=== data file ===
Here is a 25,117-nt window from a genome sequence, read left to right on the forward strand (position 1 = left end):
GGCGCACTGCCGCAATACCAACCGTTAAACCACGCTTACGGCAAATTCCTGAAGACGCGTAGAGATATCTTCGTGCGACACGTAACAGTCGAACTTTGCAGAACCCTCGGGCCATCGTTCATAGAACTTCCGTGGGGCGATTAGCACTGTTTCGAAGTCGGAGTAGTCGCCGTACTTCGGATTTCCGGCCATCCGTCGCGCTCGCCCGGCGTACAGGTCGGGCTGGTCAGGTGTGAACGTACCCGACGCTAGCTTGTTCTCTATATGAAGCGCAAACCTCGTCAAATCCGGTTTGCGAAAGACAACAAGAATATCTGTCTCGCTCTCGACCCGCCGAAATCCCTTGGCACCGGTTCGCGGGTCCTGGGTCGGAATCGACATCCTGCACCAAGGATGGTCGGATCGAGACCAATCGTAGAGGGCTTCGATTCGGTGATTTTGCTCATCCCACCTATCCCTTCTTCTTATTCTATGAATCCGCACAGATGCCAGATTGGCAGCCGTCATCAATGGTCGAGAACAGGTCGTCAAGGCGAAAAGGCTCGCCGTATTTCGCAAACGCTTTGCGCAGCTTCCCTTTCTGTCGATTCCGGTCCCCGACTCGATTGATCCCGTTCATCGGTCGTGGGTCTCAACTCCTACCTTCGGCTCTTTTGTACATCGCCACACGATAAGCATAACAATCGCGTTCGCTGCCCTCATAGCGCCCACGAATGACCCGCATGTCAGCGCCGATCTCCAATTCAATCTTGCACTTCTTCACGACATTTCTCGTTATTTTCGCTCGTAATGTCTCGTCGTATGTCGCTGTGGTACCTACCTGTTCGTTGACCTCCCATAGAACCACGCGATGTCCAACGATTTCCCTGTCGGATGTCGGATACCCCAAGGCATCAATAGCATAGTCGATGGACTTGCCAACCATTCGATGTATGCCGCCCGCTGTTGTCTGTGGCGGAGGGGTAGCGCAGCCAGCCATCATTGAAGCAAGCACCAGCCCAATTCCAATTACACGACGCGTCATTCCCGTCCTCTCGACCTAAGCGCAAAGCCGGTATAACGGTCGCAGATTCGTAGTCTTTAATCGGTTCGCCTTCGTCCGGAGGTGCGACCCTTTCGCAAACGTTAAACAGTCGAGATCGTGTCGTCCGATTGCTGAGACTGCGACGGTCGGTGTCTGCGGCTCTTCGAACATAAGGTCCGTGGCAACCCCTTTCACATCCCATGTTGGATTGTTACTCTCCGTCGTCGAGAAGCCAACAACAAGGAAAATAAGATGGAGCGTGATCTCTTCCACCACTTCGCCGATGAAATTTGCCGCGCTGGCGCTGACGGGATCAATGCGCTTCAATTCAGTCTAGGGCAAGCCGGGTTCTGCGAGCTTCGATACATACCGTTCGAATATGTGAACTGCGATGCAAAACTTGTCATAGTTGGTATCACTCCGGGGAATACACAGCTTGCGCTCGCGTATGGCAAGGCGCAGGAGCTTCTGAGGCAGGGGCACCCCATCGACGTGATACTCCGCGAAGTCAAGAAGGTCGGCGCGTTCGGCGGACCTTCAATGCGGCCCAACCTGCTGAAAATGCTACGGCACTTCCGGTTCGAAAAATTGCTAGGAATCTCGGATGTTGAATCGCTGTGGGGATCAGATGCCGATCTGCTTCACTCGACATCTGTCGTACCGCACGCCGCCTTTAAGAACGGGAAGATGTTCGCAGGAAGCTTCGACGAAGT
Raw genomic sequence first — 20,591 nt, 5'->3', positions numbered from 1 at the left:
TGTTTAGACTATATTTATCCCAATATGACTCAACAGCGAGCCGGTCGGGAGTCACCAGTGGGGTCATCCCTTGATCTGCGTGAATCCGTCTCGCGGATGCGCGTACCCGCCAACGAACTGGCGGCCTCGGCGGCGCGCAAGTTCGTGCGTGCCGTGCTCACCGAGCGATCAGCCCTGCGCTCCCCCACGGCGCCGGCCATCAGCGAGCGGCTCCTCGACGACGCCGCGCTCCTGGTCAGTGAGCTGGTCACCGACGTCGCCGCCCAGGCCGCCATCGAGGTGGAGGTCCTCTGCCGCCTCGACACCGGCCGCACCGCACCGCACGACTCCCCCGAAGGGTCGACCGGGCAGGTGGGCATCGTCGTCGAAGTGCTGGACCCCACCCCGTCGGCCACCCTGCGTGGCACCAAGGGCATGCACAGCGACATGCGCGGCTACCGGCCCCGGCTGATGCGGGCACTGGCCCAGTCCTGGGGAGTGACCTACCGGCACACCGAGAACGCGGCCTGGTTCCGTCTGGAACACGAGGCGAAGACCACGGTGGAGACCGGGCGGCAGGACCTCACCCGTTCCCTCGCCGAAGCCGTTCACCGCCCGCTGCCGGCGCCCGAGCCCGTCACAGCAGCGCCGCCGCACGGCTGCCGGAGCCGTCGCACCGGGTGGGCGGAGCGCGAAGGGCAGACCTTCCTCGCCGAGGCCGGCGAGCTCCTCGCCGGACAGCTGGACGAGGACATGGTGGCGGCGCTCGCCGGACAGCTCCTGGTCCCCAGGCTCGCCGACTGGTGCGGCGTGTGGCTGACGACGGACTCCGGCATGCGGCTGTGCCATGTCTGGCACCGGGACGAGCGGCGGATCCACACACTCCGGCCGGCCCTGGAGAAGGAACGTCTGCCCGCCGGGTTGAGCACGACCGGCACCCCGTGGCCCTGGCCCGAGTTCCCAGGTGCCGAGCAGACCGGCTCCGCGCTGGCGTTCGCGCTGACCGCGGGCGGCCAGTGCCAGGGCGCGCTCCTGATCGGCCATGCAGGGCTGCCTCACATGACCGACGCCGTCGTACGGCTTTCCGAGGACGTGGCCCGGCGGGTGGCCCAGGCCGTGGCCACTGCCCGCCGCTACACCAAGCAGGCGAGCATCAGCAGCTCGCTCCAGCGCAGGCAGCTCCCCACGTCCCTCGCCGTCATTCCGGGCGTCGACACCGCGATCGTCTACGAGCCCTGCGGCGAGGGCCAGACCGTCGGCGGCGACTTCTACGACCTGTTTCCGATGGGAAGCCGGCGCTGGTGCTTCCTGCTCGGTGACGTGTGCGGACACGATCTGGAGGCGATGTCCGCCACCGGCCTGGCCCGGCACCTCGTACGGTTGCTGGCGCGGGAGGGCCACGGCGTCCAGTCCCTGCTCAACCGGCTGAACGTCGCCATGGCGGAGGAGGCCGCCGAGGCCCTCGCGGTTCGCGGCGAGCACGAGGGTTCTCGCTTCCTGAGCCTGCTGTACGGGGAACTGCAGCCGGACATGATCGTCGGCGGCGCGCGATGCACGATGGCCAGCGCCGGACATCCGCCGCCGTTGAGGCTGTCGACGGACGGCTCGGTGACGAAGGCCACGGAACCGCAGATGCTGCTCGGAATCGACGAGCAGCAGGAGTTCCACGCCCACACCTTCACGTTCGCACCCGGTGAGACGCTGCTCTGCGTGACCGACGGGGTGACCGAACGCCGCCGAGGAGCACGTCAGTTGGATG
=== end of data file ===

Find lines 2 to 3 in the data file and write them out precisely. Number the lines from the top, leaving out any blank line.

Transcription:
GGCGCACTGCCGCAATACCAACCGTTAAACCACGCTTACGGCAAATTCCTGAAGACGCGTAGAGATATCTTCGTGCGACACGTAACAGTCGAACTTTGCAGAACCCTCGGGCCATCGTTCATAGAACTTCCGTGGGGCGATTAGCACTGTTTCGAAGTCGGAGTAGTCGCCGTACTTCGGATTTCCGGCCATCCGTCGCGCTCGCCCGGCGTACAGGTCGGGCTGGTCAGGTGTGAACGTACCCGACGCTAGCTTGTTCTCTATATGAAGCGCAAACCTCGTCAAATCCGGTTTGCGAAAGACAACAAGAATATCTGTCTCGCTCTCGACCCGCCGAAATCCCTTGGCACCGGTTCGCGGGTCCTGGGTCGGAATCGACATCCTGCACCAAGGATGGTCGGATCGAGACCAATCGTAGAGGGCTTCGATTCGGTGATTTTGCTCATCCCACCTATCCCTTCTTCTTATTCTATGAATCCGCACAGATGCCAGATTGGCAGCCGTCATCAATGGTCGAGAACAGGTCGTCAAGGCGAAAAGGCTCGCCGTATTTCGCAAACGCTTTGCGCAGCTTCCCTTTCTGTCGATTCCGGTCCCCGACTCGATTGATCCCGTTCATCGGTCGTGGGTCTCAACTCCTACCTTCGGCTCTTTTGTACATCGCCACACGATAAGCATAACAATCGCGTTCGCTGCCCTCATAGCGCCCACGAATGACCCGCATGTCAGCGCCGATCTCCAATTCAATCTTGCACTTCTTCACGACATTTCTCGTTATTTTCGCTCGTAATGTCTCGTCGTATGTCGCTGTGGTACCTACCTGTTCGTTGACCTCCCATAGAACCACGCGATGTCCAACGATTTCCCTGTCGGATGTCGGATACCCCAAGGCATCAATAGCATAGTCGATGGACTTGCCAACCATTCGATGTATGCCGCCCGCTGTTGTCTGTGGCGGAGGGGTAGCGCAGCCAGCCATCATTGAAGCAAGCACCAGCCCAATTCCAATTACACGACGCGTCATTCCCGTCCTCTCGACCTAAGCGCAAAGCCGGTATAACGGTCGCAGATTCGTAGTCTTTAATCGGTTCGCCTTCGTCCGGAGGTGCGACCCTTTCGCAAACGTTAAACAGTCGAGATCGTGTCGTCCGATTGCTGAGACTGCGACGGTCGGTGTCTGCGGCTCTTCGAACATAAGGTCCGTGGCAACCCCTTTCACATCCCATGTTGGATTGTTACTCTCCGTCGTCGAGAAGCCAACAACAAGGAAAATAAGATGGAGCGTGATCTCTTCCACCACTTCGCCGATGAAATTTGCCGCGCTGGCGCTGACGGGATCAATGCGCTTCAATTCAGTCTAGGGCAAGCCGGGTTCTGCGAGCTTCGATACATACCGTTCGAATATGTGAACTGCGATGCAAAACTTGTCATAGTTGGTATCACTCCGGGGAATACACAGCTTGCGCTCGCGTATGGCAAGGCGCAGGAGCTTCTGAGGCAGGGGCACCCCATCGACGTGATACTCCGCGAAGTCAAGAAGGTCGGCGCGTTCGGCGGACCTTCAATGCGGCCCAACCTGCTGAAAATGCTACGGCACTTCCGGTTCGAAAAATTGCTAGGAATCTCGGATGTTGAATCGCTGTGGGGATCAGATGCCGATCTGCTTCACTCGACATCTGTCGTACCGCACGCCGCCTTTAAGAACGGGAAGATGTTCGCAGGAAGCTTCGACGAAGT
Raw genomic sequence first — 20,591 nt, 5'->3', positions numbered from 1 at the left: